The History and Archaeology of the British Virgin Islands and Their Meeting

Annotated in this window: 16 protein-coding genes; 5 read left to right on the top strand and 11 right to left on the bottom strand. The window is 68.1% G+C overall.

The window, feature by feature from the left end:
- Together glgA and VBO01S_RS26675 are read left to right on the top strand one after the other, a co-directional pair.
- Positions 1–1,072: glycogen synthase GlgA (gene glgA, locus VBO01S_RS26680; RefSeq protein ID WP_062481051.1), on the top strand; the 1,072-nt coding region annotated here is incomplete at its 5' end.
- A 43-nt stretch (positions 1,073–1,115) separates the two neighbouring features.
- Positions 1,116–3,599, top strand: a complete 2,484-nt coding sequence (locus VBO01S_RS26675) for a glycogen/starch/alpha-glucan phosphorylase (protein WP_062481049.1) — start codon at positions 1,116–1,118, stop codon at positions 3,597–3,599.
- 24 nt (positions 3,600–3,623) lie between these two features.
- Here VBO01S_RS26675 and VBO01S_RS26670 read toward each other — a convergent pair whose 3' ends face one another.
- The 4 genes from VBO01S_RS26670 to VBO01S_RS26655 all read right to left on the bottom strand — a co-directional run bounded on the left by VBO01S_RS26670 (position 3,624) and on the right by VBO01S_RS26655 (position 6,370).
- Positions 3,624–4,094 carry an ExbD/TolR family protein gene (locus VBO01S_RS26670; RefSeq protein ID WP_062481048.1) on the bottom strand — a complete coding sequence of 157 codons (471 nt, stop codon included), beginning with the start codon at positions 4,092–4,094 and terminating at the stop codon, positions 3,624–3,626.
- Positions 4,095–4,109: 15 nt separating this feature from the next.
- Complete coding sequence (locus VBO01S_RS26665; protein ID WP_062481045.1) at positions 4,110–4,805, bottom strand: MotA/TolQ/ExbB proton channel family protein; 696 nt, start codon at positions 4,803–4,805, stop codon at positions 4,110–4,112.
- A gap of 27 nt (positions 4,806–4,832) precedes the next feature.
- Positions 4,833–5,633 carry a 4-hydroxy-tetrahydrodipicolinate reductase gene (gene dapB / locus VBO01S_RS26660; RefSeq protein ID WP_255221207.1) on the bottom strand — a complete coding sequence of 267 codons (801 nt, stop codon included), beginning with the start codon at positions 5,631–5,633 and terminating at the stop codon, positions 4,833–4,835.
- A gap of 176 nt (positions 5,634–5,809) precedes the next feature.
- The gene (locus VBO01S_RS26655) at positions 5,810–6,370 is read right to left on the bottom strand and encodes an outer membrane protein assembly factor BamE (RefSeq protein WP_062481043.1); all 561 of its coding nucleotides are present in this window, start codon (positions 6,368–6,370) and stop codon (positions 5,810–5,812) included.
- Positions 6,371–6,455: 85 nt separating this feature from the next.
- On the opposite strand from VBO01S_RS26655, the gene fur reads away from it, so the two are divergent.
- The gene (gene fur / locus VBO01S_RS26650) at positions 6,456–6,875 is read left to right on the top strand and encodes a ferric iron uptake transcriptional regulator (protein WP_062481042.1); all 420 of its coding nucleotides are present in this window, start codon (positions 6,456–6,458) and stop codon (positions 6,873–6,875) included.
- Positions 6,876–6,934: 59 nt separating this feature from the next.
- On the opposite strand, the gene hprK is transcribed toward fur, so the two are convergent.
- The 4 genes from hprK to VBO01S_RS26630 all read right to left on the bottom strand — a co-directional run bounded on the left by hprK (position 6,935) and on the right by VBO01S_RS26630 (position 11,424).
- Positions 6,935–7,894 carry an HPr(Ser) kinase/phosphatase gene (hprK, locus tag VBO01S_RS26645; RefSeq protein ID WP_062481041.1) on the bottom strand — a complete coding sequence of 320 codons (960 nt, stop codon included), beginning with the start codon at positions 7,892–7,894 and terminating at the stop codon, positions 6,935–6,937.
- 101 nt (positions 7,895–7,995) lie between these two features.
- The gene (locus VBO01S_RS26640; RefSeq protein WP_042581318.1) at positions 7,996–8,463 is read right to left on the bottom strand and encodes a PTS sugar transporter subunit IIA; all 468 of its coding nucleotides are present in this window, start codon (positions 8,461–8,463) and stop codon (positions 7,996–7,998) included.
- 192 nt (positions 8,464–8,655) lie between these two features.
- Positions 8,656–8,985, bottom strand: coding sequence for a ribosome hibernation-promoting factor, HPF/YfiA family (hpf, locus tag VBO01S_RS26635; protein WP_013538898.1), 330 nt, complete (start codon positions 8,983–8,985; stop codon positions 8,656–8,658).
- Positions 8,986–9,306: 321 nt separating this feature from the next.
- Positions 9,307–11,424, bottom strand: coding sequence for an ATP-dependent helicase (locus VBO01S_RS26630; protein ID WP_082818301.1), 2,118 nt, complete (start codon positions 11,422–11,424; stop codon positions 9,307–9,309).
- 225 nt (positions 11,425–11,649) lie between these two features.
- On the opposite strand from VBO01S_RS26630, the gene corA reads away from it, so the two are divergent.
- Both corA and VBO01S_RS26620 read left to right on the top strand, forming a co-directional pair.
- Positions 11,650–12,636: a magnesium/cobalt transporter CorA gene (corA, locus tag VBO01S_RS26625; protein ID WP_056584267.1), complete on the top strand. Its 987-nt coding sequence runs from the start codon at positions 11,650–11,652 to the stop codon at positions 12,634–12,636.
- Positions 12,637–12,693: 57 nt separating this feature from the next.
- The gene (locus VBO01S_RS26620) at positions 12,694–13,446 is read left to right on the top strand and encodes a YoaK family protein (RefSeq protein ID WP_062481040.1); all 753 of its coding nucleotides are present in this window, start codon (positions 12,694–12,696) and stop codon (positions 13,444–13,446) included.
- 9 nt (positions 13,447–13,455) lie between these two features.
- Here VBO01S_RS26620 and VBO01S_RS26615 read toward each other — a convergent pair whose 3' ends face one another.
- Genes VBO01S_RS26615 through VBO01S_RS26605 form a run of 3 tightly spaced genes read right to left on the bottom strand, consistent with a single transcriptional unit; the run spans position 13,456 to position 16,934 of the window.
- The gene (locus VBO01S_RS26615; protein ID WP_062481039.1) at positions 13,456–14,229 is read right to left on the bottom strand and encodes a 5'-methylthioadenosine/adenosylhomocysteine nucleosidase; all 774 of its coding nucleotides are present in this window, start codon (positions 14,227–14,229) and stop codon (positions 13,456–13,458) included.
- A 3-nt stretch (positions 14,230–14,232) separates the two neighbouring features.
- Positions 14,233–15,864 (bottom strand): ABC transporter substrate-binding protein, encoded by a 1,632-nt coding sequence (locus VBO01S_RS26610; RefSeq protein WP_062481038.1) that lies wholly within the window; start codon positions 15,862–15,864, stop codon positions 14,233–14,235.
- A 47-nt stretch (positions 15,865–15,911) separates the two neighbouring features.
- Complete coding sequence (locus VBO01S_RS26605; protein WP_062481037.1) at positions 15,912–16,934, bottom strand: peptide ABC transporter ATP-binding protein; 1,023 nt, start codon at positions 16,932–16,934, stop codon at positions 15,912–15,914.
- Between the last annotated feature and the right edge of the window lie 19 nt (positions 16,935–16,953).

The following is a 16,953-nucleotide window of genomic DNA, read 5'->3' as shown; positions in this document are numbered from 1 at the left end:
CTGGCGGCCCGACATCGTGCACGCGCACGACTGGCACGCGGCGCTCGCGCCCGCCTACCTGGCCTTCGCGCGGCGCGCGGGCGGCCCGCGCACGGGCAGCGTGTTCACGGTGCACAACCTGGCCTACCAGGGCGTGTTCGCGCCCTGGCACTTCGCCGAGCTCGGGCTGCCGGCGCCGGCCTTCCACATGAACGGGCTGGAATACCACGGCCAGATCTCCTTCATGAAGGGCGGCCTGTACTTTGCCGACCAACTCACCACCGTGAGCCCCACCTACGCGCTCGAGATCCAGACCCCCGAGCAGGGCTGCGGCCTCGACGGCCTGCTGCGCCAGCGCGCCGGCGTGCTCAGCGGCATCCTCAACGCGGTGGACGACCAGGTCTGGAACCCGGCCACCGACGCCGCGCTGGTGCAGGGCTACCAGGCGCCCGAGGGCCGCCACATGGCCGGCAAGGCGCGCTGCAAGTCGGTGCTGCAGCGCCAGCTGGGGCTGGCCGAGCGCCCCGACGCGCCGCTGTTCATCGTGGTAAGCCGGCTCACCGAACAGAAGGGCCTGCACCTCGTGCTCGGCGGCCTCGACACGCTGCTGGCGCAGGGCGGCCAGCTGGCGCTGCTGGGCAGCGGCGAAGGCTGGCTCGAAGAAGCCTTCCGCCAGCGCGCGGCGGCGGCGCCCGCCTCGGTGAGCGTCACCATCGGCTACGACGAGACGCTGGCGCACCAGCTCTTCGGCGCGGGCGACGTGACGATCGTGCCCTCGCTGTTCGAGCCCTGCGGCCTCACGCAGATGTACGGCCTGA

Chapter 2 provides a history of the British Virgin Islands (BVI) themselves and how their unusual place in the colonial process produced a more isolated, poorer set of white colonists than many other Caribbean islands. The marginal agricultural potential of the BVI left them uncolonized longer than most islands and European settlement began there in a haphazard way, with no formal government, church, or other institutions. This left the settlers free to experiment with new social forms, such as Quakerism, the arrival of which is also recounted here. But this isolation also posed challenges and left them in precarious positions. This chapter also introduces the Lettsom family who will be the focus for the study along with their island of Little Jost van Dyke, before describing the archaeological work undertaken to address the project’s questions. The remainder of the volume takes up the themes of simplicity, equality, and peace, shifting between written and archaeological evidence to understand how BVI Quakers understood and enacted these ideas differently than Quakers elsewhere.
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